The biggest blow though was the fact that Tata's Port Talbot plant is also the UK's biggest carbon dioxide emitter. But since the country wants to reach net zero or nullify its carbon emission by 2050, Tata had to think in the direction of completely shutting shop.

That would mean laying off nearly 4,000 people that the steel plant at Port Talbot employs. That’s roughly 10% of the city's population. This would set off a significant rise in unemployment rates among the local community.

The UK government definitely knew what an economic turmoil that would cause. It could not let its domestic steel company shut down and rely entirely on foreign imports for its steel requirements. And that’s exactly why it went looking for a sustainable solution.

It came up with the idea of transitioning Tata Steel’s coke powered blast furnace operations into electric arc furnaces (EAFs). EAFs use an electric current to melt scrap steel or iron and produce steel. So it’s environmentally friendly.

But here’s the thing. Doing that can cost a hand and a leg or precisely £1.25 billion. And without support from the government, Tata would only have to pack up its bags. That’s exactly why the UK Government agreed to put in £500 million into revamping Tata Steel.

It would be like killing two birds with one stone, really. It would save the jobs of thousands of people at the Port Talbot plant and also dramatically reduce the carbon emissions by about 85% a year.

Sure, Tata Steel UK will still have to lay off a good chunk of its workforce since operating electric furnaces requires fewer people and a different skill set. But that’s probably the best possible way to cut emissions as well as support sustainable economic growth for the UK’s steel industry.

Until next time…

Don't forget to share this story on WhatsApp, LinkedIn and X.

📢Finshots is also on WhatsApp Channels. Click here to follow us and get your daily financial fix in just 3 minutes.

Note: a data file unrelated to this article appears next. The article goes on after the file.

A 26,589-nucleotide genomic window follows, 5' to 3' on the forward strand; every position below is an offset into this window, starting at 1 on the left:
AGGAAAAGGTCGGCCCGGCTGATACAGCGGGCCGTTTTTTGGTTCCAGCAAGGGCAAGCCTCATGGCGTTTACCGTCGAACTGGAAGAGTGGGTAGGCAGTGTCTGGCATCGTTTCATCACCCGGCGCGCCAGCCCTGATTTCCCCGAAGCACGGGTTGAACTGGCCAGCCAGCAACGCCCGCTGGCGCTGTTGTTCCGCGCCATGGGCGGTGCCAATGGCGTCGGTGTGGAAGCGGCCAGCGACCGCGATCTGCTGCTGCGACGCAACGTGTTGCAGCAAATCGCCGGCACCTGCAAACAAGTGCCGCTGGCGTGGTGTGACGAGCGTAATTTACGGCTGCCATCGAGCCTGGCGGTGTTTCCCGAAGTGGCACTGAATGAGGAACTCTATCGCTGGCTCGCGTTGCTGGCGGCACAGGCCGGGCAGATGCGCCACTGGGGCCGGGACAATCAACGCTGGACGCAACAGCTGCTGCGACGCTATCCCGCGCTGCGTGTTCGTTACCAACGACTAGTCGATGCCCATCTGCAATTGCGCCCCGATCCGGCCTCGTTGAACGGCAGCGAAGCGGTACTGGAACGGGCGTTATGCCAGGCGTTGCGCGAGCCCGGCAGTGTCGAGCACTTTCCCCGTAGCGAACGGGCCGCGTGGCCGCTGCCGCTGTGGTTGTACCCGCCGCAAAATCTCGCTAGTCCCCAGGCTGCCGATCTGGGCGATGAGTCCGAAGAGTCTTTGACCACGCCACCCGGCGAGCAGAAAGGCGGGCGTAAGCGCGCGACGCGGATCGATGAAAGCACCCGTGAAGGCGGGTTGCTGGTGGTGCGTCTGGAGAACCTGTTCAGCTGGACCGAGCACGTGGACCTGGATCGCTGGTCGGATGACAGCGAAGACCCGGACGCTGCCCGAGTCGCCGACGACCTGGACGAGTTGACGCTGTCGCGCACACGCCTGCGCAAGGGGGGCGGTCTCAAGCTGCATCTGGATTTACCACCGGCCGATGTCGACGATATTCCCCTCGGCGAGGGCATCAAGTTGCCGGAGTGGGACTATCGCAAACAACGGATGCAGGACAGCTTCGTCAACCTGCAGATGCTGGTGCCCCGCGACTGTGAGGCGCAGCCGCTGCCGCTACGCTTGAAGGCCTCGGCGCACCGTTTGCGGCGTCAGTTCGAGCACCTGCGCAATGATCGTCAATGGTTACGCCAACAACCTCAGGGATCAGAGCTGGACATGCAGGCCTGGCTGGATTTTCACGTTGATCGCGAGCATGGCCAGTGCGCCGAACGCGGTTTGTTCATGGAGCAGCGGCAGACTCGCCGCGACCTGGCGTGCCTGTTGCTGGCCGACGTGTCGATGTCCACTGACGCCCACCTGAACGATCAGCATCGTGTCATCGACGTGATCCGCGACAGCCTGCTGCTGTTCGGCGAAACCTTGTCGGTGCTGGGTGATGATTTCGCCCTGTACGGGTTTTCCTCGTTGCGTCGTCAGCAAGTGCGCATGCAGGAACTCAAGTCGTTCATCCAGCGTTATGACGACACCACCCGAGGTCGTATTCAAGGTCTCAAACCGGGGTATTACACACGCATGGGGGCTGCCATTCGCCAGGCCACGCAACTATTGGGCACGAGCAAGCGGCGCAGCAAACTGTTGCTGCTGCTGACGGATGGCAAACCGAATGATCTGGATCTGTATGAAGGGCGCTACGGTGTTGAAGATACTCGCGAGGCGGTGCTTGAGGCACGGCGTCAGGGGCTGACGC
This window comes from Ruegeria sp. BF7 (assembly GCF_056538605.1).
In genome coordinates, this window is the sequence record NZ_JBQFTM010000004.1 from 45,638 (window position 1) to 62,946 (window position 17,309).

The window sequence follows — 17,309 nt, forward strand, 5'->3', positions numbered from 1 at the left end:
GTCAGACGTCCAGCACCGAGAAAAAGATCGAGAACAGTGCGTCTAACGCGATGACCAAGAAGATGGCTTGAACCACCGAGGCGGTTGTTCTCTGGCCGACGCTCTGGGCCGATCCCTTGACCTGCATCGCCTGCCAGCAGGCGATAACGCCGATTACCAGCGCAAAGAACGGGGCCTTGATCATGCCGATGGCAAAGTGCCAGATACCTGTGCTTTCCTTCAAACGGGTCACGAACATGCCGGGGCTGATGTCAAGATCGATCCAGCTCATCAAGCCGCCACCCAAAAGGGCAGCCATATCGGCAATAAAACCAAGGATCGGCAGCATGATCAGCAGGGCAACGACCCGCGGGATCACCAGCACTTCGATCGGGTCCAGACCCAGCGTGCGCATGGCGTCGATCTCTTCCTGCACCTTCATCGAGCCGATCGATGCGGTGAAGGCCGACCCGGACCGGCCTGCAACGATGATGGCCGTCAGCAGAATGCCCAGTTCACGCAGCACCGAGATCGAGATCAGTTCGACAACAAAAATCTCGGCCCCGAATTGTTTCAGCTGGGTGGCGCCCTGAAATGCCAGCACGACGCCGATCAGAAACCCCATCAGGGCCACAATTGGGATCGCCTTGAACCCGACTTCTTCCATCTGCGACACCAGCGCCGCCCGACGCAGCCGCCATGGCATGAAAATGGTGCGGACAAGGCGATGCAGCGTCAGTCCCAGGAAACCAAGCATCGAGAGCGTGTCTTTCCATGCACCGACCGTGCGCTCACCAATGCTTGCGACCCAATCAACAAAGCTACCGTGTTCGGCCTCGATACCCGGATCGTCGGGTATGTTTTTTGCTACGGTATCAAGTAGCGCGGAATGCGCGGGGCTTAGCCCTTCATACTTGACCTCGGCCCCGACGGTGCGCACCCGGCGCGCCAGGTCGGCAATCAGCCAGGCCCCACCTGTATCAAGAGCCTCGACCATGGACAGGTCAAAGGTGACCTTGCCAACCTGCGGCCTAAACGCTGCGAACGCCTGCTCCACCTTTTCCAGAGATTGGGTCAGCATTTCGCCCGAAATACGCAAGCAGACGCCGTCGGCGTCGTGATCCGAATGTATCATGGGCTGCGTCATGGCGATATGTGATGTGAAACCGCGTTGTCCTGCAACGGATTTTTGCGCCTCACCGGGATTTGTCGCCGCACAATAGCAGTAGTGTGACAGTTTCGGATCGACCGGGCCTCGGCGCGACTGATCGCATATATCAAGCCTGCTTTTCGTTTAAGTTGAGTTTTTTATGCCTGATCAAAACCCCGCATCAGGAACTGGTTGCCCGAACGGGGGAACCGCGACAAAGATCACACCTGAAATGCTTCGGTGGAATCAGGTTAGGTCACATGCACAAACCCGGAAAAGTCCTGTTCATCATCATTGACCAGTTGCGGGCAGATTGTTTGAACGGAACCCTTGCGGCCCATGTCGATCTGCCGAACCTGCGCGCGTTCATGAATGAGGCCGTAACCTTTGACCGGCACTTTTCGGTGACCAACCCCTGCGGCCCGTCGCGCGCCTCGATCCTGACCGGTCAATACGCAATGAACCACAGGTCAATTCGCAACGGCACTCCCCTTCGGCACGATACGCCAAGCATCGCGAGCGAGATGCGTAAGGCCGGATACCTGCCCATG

Why you MUST buy a term plan in your 20s 👇🏽

‌The biggest mistake you could make in your 20s is not buying term insurance early. Here's why:

1) Low premiums, forever

The same 1Cr term insurance cover will cost you far less at 25 years than at 35 years. And once these premiums are locked in, they remain the same throughout the term!

So if you’re planning on building a robust financial plan, consider buying term insurance as early as you can.

2) You might not realise that you still have dependents in your 20s

Maybe your parents are about to retire in the next few years and funding your studies didn't allow them to grow their investments — making you their sole bread earner once they age.

And although no amount of money can replace you, it sure can give that added financial support in your absence.

3) Tax saver benefit

Section 80C of the Income Tax Act helps you cut down your taxable income by the   premiums paid. And what's better than saving taxes from early on in your career?

So maybe, it's time for you to buy yourself a term   plan. And if you need any help on that front, just talk to our IRDAI-certified advisors at Ditto.

With Ditto, you get access to:

  • Spam-free advice guarantee
  • 100% free consultation from the industry's top insurance experts
  • 24/7 assistance when filing a claim from our support team

Speak to Ditto's advisors now, by clicking the link here.